Endpoint Security

Author: Mark Kadrich
Pages: 384
Publisher: Addison-Wesley Professional
ISBN: 0321436954


Endpoint security is currently one of the “hot topics” in the information security market. Often neglected, this vital part of your company network organization can very quickly turn into a nightmare. In this book, author Mark Kadrich tries to provide a comprehensive endpoint strategy that works.

About the author

Mr. Kadrich, CISSP, is president and CEO of The Security Consortium. Publications contributed to include TCP Unleashed, Publish Magazine, Planet IT, RSA, CSI, and The Black Hat Briefings.

Inside the book

The book opens with a chapter that deals with the basic information surrounding your computer network’s perimeter where the reader can get refreshed with the important points related to different endpoints. The author briefly discusses the types of endpoints, but this is just an introductionary piece as later parts of the book cover them in details. What follows next is a rather interesting three-chapter section where Kadrich presents the security issues, gives his perspective on the missing link and finally proposes a solution through the way of central proportional control.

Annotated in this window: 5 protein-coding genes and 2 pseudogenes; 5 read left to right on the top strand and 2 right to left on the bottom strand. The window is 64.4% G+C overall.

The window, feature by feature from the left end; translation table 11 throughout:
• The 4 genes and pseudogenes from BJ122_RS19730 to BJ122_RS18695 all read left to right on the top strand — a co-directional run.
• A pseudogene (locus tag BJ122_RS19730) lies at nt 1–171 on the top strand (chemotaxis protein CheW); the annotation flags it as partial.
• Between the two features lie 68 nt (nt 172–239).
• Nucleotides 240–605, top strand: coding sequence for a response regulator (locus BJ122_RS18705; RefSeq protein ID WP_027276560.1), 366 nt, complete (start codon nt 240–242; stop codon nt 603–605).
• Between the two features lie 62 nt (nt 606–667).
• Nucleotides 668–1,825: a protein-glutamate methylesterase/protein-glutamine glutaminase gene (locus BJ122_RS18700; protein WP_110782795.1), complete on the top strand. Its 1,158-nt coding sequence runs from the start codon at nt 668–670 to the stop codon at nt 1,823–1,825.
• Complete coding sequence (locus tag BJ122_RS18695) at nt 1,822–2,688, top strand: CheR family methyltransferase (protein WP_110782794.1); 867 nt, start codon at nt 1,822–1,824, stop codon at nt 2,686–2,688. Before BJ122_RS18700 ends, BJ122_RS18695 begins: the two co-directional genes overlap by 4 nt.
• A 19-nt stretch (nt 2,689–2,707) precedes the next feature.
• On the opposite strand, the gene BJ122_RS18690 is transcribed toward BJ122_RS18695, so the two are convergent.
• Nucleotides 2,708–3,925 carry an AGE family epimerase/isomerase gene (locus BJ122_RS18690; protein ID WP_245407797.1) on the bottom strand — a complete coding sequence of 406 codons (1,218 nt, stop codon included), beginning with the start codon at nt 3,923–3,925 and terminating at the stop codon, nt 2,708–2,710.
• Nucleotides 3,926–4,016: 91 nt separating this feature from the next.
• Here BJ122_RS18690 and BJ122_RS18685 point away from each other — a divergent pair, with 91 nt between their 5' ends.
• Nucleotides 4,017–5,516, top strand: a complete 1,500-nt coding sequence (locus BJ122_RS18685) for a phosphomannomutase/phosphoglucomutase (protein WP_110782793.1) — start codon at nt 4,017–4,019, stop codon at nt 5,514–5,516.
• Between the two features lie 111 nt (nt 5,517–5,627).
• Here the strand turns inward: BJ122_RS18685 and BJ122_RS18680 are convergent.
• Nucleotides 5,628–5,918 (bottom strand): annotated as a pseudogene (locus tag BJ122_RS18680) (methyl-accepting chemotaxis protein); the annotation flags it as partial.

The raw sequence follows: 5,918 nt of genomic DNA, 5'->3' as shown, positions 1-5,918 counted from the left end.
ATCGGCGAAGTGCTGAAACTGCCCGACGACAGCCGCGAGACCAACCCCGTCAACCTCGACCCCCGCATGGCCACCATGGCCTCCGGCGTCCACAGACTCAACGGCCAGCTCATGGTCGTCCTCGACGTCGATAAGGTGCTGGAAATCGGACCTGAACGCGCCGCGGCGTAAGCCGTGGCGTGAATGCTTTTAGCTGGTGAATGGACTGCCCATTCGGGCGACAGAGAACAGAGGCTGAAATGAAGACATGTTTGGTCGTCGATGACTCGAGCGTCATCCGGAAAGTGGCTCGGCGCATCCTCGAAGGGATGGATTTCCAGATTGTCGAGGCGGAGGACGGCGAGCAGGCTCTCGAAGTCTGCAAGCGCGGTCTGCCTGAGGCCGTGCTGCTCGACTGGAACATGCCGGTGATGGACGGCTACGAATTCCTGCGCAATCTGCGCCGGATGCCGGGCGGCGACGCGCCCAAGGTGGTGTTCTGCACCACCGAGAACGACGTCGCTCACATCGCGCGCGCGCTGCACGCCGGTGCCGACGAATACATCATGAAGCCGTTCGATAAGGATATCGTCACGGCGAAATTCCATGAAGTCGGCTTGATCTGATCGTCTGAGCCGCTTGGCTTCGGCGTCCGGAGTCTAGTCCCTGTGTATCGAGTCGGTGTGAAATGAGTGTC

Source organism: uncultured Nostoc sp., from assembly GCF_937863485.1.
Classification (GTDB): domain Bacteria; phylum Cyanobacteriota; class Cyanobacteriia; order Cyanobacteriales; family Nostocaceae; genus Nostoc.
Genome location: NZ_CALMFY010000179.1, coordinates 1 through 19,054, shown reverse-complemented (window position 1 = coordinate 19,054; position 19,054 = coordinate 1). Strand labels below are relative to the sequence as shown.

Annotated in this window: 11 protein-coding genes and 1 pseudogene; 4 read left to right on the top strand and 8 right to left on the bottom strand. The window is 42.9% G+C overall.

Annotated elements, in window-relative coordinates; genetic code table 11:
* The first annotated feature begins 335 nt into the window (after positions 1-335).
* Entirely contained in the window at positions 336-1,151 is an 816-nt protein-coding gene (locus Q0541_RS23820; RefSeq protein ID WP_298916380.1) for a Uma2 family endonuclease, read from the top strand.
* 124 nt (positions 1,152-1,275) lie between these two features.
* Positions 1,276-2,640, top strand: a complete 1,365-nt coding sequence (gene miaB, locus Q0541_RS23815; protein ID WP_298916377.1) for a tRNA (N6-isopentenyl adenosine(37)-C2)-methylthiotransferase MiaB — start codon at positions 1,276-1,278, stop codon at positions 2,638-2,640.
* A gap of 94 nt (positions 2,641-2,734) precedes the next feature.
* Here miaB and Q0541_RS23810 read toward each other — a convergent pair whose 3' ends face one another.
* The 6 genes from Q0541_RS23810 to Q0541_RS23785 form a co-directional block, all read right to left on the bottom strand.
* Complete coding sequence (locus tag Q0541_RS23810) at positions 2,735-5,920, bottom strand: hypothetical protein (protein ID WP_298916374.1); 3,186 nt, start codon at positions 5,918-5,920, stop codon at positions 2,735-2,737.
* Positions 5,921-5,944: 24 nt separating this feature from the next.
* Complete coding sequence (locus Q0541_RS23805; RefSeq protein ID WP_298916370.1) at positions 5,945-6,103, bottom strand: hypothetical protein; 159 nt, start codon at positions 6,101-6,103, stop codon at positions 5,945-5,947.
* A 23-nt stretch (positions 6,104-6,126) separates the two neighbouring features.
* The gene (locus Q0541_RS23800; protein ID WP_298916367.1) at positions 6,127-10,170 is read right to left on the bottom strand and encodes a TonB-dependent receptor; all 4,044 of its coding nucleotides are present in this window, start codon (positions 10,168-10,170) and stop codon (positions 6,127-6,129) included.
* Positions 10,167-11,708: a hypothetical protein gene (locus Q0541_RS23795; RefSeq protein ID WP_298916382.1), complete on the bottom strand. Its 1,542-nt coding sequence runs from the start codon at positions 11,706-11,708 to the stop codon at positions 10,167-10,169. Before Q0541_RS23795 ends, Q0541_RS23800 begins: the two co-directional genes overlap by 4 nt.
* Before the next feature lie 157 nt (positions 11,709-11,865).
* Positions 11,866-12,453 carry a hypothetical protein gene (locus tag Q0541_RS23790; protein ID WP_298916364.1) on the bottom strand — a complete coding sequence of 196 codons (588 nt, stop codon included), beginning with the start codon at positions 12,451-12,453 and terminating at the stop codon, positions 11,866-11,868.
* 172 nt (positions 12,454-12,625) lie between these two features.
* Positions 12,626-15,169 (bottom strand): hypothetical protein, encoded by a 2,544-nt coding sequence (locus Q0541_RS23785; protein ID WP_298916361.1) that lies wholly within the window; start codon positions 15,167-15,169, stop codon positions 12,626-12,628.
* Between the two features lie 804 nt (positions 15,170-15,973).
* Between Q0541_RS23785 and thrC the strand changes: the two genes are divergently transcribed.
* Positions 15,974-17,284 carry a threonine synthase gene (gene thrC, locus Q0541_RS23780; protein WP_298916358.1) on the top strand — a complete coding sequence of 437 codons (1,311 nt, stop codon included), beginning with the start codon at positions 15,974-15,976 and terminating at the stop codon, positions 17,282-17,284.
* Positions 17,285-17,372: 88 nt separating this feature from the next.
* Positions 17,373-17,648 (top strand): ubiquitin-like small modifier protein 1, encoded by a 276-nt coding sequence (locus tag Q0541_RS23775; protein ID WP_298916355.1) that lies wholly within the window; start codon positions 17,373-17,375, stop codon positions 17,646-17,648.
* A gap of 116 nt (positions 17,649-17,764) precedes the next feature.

Throughout the book the author focuses on his point of using a closed loop process control and how the endpoints need to work with the network for the optimum state of complete security. There are quite important things to keep on mind when choosing endpoint security systems from different vendors, so Kadrich presents the key points of product evaluation.

The final part of the book hosts technical and practical information on different type of endpoints: Windows, Mac OS X, Linux, PDAs, Smartphones as well as various embedded devices. Each of the chapters focuses on special points of interest, as well as specifics such as checking the current state of security, hardening and using invaluable third party applications.

Final thoughts

The author shares some good information on powering up the state of your endpoint security, but overall the book could have been organized much better than it is. On the other hand, I liked the way Kadrich covered endpoint topics in general while providing useful information on third party commercial and open source solutions. The case studies that close the book were a bit too short, but surely can act as a good material for showing the decision makers the importance of a good endpoint security strategy.

The book is focused on Kadrich’s approach to endpoint security with a focus on using NAC technology, which will definitely turn some people off.


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